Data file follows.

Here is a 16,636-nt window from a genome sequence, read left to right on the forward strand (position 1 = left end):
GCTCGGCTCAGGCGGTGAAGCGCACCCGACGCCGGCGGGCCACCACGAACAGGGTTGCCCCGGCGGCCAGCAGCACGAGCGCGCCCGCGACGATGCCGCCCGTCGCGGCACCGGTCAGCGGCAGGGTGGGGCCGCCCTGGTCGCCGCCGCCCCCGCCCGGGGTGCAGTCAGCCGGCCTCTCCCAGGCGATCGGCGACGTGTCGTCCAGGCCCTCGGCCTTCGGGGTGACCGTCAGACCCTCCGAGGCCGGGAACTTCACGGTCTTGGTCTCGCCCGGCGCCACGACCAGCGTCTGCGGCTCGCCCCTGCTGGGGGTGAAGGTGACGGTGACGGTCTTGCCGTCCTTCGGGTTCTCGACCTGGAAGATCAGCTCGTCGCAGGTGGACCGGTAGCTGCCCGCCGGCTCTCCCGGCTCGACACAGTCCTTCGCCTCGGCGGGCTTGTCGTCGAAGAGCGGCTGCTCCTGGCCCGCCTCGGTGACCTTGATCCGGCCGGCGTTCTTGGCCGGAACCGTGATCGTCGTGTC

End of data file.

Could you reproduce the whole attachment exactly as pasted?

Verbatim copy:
Here is a 16,636-nt window from a genome sequence, read left to right on the forward strand (position 1 = left end):
GCTCGGCTCAGGCGGTGAAGCGCACCCGACGCCGGCGGGCCACCACGAACAGGGTTGCCCCGGCGGCCAGCAGCACGAGCGCGCCCGCGACGATGCCGCCCGTCGCGGCACCGGTCAGCGGCAGGGTGGGGCCGCCCTGGTCGCCGCCGCCCCCGCCCGGGGTGCAGTCAGCCGGCCTCTCCCAGGCGATCGGCGACGTGTCGTCCAGGCCCTCGGCCTTCGGGGTGACCGTCAGACCCTCCGAGGCCGGGAACTTCACGGTCTTGGTCTCGCCCGGCGCCACGACCAGCGTCTGCGGCTCGCCCCTGCTGGGGGTGAAGGTGACGGTGACGGTCTTGCCGTCCTTCGGGTTCTCGACCTGGAAGATCAGCTCGTCGCAGGTGGACCGGTAGCTGCCCGCCGGCTCTCCCGGCTCGACACAGTCCTTCGCCTCGGCGGGCTTGTCGTCGAAGAGCGGCTGCTCCTGGCCCGCCTCGGTGACCTTGATCCGGCCGGCGTTCTTGGCCGGAACCGTGATCGTCGTGTC